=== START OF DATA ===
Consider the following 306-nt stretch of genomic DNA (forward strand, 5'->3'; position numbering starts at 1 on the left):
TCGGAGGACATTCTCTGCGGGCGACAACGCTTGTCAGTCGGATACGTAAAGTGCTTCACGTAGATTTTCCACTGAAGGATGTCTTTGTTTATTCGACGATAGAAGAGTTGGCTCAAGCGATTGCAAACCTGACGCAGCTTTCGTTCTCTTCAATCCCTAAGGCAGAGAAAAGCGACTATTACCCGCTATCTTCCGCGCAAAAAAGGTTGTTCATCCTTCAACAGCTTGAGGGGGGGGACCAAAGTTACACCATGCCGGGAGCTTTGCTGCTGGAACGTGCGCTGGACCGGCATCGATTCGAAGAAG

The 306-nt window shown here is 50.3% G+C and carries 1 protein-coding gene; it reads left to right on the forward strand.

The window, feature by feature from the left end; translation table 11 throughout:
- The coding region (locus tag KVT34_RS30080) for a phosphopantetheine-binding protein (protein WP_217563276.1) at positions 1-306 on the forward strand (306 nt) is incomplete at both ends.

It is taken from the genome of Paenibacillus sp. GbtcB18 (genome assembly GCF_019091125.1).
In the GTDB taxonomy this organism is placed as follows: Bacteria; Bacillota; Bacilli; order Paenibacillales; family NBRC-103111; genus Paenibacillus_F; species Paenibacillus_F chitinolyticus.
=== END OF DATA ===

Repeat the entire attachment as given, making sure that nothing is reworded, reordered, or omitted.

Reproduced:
Consider the following 306-nt stretch of genomic DNA (forward strand, 5'->3'; position numbering starts at 1 on the left):
TCGGAGGACATTCTCTGCGGGCGACAACGCTTGTCAGTCGGATACGTAAAGTGCTTCACGTAGATTTTCCACTGAAGGATGTCTTTGTTTATTCGACGATAGAAGAGTTGGCTCAAGCGATTGCAAACCTGACGCAGCTTTCGTTCTCTTCAATCCCTAAGGCAGAGAAAAGCGACTATTACCCGCTATCTTCCGCGCAAAAAAGGTTGTTCATCCTTCAACAGCTTGAGGGGGGGGACCAAAGTTACACCATGCCGGGAGCTTTGCTGCTGGAACGTGCGCTGGACCGGCATCGATTCGAAGAAG

The 306-nt window shown here is 50.3% G+C and carries 1 protein-coding gene; it reads left to right on the forward strand.

The window, feature by feature from the left end; translation table 11 throughout:
- The coding region (locus tag KVT34_RS30080) for a phosphopantetheine-binding protein (protein WP_217563276.1) at positions 1-306 on the forward strand (306 nt) is incomplete at both ends.

It is taken from the genome of Paenibacillus sp. GbtcB18 (genome assembly GCF_019091125.1).
In the GTDB taxonomy this organism is placed as follows: Bacteria; Bacillota; Bacilli; order Paenibacillales; family NBRC-103111; genus Paenibacillus_F; species Paenibacillus_F chitinolyticus.